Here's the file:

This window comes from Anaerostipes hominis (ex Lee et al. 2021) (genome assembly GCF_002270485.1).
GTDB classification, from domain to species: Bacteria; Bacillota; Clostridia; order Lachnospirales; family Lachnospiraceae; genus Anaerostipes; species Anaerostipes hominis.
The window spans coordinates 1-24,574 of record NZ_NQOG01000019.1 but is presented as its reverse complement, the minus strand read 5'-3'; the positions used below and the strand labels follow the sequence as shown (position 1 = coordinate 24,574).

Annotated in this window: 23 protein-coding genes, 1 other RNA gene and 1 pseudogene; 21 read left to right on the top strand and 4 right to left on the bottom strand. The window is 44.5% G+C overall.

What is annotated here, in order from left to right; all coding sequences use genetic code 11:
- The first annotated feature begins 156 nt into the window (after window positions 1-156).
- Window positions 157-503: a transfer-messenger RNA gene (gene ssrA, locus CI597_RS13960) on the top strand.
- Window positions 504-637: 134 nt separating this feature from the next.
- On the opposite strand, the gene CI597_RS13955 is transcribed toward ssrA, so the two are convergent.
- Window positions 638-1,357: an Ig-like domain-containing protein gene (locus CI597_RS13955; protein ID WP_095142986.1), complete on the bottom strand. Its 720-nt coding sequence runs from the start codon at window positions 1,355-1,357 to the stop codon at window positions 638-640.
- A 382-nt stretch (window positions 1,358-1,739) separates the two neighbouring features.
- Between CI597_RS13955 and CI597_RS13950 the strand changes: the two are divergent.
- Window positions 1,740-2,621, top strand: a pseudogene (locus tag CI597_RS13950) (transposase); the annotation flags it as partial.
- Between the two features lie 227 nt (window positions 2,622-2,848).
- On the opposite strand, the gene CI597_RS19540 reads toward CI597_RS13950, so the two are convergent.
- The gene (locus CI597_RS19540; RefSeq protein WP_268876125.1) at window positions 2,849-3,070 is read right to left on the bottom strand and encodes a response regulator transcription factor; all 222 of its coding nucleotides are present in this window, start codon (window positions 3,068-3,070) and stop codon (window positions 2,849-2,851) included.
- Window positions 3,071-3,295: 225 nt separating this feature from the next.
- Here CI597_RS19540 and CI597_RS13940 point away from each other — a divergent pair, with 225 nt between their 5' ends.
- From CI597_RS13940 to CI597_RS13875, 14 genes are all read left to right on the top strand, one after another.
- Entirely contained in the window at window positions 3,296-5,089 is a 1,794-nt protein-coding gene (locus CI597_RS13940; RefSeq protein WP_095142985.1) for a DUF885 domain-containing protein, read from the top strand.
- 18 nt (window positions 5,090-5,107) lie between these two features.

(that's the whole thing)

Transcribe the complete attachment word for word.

This window comes from Anaerostipes hominis (ex Lee et al. 2021) (genome assembly GCF_002270485.1).
GTDB classification, from domain to species: Bacteria; Bacillota; Clostridia; order Lachnospirales; family Lachnospiraceae; genus Anaerostipes; species Anaerostipes hominis.
The window spans coordinates 1-24,574 of record NZ_NQOG01000019.1 but is presented as its reverse complement, the minus strand read 5'-3'; the positions used below and the strand labels follow the sequence as shown (position 1 = coordinate 24,574).

Annotated in this window: 23 protein-coding genes, 1 other RNA gene and 1 pseudogene; 21 read left to right on the top strand and 4 right to left on the bottom strand. The window is 44.5% G+C overall.

What is annotated here, in order from left to right; all coding sequences use genetic code 11:
- The first annotated feature begins 156 nt into the window (after window positions 1-156).
- Window positions 157-503: a transfer-messenger RNA gene (gene ssrA, locus CI597_RS13960) on the top strand.
- Window positions 504-637: 134 nt separating this feature from the next.
- On the opposite strand, the gene CI597_RS13955 is transcribed toward ssrA, so the two are convergent.
- Window positions 638-1,357: an Ig-like domain-containing protein gene (locus CI597_RS13955; protein ID WP_095142986.1), complete on the bottom strand. Its 720-nt coding sequence runs from the start codon at window positions 1,355-1,357 to the stop codon at window positions 638-640.
- A 382-nt stretch (window positions 1,358-1,739) separates the two neighbouring features.
- Between CI597_RS13955 and CI597_RS13950 the strand changes: the two are divergent.
- Window positions 1,740-2,621, top strand: a pseudogene (locus tag CI597_RS13950) (transposase); the annotation flags it as partial.
- Between the two features lie 227 nt (window positions 2,622-2,848).
- On the opposite strand, the gene CI597_RS19540 reads toward CI597_RS13950, so the two are convergent.
- The gene (locus CI597_RS19540; RefSeq protein WP_268876125.1) at window positions 2,849-3,070 is read right to left on the bottom strand and encodes a response regulator transcription factor; all 222 of its coding nucleotides are present in this window, start codon (window positions 3,068-3,070) and stop codon (window positions 2,849-2,851) included.
- Window positions 3,071-3,295: 225 nt separating this feature from the next.
- Here CI597_RS19540 and CI597_RS13940 point away from each other — a divergent pair, with 225 nt between their 5' ends.
- From CI597_RS13940 to CI597_RS13875, 14 genes are all read left to right on the top strand, one after another.
- Entirely contained in the window at window positions 3,296-5,089 is a 1,794-nt protein-coding gene (locus CI597_RS13940; RefSeq protein WP_095142985.1) for a DUF885 domain-containing protein, read from the top strand.
- 18 nt (window positions 5,090-5,107) lie between these two features.